I wrote my undergraduate thesis on death and dying. I read journal articles trying to understand what death meant and how it affected people. I spent hours reading books, both fiction and nonfiction, trying to understand if you can ever die a good death. I engaged in meaningful conversations with compassionate and astute physicians, nurses, and professors who experienced the death of their patients, both adults and children, time and time again. I wrote tirelessly, page after page, trying to make sense of the factors it takes to die a good death. I did everything I could to mentally prepare myself for experiencing death in the hospital. I did everything to try to cushion the fall. But nothing could prepare me for this. No words, no books, no conversations—nothing.
The death of someone who was alive yesterday.
The passing of someone who was fine. Of course, they were not fine. They were in the hospital. But they were fine. Fine to you or me. A passerby on the street would not even guess something was wrong. They came in for what they thought was an acute stroke, and they left with …
A brain tumor. A post-op complication. A shortened life.
Less time with their partner and more things they could have experienced.
If they did not physically leave, did they really leave? I spiral.
I am stunned at the possibilities. What would have happened if they did not come to the hospital? Maybe they would have been fine. Maybe their neurologic deficits would have gotten worse, but that still meant they were alive. Maybe they would have had more time with their partner. Maybe they would have had another slice of pizza from their favorite local restaurant. Maybe they would have been able to finish Schitt’s Creek. You know, we talked about the show two days before they died?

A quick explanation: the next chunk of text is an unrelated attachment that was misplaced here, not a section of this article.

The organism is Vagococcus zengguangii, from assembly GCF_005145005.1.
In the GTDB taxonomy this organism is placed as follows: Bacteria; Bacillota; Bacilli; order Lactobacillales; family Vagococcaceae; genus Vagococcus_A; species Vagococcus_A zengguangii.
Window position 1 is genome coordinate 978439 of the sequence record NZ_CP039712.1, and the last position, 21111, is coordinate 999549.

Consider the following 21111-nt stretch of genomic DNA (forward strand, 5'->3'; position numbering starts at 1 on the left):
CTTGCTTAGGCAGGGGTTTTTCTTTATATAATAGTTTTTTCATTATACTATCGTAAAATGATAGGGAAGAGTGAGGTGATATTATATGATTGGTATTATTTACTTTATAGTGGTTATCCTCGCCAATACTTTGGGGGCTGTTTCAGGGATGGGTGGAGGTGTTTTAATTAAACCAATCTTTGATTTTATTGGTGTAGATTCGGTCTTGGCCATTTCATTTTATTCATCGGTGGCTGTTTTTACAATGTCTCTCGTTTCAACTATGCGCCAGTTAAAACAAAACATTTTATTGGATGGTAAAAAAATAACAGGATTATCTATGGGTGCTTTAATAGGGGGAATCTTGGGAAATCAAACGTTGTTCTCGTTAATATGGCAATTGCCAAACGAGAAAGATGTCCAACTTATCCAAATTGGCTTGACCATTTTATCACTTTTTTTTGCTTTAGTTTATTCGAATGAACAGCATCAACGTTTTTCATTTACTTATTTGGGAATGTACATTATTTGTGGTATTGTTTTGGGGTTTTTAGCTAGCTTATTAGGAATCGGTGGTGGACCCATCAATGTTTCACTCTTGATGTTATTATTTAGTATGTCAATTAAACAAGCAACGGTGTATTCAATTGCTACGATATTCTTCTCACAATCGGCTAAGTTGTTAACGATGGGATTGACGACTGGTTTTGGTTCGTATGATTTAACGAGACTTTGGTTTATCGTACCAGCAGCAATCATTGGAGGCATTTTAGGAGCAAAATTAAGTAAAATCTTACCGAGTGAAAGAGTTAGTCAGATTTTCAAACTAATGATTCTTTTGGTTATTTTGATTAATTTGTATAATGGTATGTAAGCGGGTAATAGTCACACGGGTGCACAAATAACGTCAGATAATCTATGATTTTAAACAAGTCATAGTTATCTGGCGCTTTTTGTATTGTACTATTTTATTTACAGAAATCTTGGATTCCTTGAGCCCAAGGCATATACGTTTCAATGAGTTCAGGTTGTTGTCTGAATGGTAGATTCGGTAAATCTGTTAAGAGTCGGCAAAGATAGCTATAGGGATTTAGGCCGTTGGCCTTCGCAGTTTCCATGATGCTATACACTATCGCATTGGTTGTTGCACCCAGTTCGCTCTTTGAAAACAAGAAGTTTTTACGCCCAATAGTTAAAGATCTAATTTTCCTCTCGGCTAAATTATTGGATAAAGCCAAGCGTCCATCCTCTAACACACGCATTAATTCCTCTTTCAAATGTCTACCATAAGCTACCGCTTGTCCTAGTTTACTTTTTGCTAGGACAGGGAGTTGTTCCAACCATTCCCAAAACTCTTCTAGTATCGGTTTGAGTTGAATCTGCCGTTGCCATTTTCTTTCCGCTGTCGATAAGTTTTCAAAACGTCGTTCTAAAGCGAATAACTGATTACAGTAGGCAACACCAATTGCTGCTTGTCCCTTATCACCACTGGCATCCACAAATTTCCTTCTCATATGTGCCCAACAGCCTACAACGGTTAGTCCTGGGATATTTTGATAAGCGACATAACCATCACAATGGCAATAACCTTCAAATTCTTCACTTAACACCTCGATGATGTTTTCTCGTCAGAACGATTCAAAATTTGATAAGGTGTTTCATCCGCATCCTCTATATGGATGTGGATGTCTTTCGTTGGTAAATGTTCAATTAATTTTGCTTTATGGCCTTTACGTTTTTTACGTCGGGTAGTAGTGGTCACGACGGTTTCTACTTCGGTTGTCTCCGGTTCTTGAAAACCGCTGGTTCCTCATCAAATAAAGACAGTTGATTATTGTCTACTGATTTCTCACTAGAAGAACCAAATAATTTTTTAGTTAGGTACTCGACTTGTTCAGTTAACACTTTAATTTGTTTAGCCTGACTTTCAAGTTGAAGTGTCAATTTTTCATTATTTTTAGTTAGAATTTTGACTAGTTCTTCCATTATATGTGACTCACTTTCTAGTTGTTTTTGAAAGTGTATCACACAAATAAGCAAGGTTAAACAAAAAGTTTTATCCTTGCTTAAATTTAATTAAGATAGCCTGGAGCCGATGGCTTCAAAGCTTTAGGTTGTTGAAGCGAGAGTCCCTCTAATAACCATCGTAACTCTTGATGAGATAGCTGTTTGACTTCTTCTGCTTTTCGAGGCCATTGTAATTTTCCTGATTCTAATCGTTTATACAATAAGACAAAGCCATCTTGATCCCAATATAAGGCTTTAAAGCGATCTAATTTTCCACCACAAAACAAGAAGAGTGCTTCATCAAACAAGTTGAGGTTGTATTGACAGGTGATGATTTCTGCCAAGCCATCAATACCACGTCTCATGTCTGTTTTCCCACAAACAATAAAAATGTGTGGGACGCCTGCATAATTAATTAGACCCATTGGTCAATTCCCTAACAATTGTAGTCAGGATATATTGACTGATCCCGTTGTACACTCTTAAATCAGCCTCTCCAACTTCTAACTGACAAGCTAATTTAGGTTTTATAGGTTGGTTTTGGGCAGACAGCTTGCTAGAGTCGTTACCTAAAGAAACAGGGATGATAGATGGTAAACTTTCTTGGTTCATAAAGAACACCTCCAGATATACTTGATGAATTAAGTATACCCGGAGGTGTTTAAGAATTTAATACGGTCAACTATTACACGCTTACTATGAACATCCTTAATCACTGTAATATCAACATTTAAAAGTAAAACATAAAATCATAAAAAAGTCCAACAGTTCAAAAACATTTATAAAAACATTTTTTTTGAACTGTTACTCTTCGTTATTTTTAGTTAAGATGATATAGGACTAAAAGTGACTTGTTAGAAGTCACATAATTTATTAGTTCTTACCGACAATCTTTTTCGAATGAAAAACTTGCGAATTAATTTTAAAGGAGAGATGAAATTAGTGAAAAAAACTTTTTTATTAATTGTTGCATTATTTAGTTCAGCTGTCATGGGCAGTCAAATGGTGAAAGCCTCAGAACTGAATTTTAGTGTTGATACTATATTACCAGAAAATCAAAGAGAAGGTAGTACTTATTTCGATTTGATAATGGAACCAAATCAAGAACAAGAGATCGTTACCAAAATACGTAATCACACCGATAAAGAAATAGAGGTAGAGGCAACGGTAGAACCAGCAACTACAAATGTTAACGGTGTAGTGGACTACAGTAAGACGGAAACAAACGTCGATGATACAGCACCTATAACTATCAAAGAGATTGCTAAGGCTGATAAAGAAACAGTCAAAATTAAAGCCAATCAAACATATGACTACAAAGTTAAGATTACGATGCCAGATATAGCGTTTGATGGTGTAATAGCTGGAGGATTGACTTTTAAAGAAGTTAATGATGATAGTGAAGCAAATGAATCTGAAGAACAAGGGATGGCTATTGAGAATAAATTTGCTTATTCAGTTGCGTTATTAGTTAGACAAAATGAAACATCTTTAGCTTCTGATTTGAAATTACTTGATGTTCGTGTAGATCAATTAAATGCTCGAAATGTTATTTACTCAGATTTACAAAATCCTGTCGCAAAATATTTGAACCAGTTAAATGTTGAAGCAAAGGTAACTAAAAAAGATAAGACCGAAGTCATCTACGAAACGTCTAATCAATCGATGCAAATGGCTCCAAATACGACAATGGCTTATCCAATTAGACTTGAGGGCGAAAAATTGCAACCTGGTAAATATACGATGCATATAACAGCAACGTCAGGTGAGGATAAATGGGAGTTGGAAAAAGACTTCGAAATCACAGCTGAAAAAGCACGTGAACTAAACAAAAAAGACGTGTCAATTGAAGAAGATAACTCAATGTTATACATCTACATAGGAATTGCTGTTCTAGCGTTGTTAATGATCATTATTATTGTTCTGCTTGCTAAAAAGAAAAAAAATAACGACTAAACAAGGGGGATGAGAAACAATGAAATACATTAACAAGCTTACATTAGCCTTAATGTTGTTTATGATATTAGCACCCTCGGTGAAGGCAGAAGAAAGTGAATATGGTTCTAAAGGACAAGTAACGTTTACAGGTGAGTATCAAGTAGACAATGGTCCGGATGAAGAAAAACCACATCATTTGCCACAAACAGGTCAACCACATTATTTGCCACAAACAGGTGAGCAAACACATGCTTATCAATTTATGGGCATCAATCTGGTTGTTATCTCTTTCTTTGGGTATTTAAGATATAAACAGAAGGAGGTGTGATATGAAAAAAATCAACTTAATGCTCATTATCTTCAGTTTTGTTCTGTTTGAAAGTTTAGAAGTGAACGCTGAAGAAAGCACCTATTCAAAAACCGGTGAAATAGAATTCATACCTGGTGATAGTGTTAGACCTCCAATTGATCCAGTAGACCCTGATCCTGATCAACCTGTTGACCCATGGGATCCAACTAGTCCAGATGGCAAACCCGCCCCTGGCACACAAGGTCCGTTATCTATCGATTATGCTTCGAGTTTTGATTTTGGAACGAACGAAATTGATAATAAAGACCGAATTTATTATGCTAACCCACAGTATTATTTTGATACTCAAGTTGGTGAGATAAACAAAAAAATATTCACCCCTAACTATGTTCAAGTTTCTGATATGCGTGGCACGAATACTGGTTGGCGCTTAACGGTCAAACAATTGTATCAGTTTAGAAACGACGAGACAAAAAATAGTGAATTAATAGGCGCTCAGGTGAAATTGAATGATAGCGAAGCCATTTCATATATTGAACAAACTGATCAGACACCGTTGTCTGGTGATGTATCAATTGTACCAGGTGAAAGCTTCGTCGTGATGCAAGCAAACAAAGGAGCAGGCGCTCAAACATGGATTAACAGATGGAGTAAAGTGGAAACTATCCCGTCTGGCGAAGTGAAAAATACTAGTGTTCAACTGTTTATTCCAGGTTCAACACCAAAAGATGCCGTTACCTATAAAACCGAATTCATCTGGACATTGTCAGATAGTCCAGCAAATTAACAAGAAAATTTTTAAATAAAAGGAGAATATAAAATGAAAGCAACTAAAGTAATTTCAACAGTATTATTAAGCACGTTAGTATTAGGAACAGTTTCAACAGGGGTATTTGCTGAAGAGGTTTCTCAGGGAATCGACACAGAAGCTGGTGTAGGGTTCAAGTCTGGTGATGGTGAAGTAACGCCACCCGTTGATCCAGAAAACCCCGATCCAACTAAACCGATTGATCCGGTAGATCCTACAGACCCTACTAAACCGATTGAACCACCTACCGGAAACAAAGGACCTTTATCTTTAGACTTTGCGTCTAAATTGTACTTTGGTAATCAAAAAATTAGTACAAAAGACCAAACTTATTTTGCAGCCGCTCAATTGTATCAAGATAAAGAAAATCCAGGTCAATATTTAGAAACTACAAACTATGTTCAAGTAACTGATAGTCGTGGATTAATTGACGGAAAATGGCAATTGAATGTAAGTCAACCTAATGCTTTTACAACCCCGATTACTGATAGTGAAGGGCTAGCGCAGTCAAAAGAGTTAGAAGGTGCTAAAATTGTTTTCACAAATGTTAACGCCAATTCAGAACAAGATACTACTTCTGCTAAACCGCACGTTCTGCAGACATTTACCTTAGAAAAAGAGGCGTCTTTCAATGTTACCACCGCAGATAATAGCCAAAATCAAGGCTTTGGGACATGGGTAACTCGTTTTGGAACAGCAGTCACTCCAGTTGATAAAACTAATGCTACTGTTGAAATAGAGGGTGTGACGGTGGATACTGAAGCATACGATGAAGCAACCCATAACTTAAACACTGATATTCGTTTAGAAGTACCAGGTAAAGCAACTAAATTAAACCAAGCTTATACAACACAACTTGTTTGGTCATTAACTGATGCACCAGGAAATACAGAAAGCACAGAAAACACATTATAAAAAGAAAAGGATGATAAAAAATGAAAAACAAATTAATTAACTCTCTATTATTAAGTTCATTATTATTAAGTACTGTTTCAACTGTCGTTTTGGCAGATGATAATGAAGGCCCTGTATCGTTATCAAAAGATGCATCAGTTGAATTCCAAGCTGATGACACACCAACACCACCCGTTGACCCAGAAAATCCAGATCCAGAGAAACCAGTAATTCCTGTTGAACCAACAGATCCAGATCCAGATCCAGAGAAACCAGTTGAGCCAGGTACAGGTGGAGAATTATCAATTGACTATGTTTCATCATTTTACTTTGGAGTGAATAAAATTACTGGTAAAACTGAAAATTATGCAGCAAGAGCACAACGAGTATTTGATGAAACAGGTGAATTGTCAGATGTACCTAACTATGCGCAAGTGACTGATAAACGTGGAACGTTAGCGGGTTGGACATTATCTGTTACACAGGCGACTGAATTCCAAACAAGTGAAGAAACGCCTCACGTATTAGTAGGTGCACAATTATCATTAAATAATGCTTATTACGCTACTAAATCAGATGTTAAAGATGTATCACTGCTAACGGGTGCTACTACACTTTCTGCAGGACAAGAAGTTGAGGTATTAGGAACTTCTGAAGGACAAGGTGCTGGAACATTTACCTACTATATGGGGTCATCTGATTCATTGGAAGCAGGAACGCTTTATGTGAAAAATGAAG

Should’ve, would’ve, could’ve. What if they just let whatever they found stay in their brain. Let life run its course. But man wants answers. After all, we have worked hard to find them. These alternative possibilities leave me shaken. They make me wonder: Is living in the unknown better than not living at all? And being gone so soon? When you least expected it?
I do not think I will ever have an answer to that. I do not think I want to find one.
All I know is that you can think that you are prepared to face death, but it is not that easy. You are not just facing death. You are facing life. You are facing a lifetime of memories, emotions, secrets, stories, connections, and experiences. You can tell yourself that you are doing your best to cope with the fact that someone you have spent time with, whether it was for one hour or one lifetime, may not be there the next time you think of them. And that is your right. We can do our best to cope with difficult things. Abstract things. Upsetting things. But in the end, nothing can prepare you for the raw emotion you feel when you experience an unexpected loss of someone whose smile you remember as clear as day—and whose tears you can still feel on your hand when you last handed them a tissue.
Simran Kripalani is a medical student.
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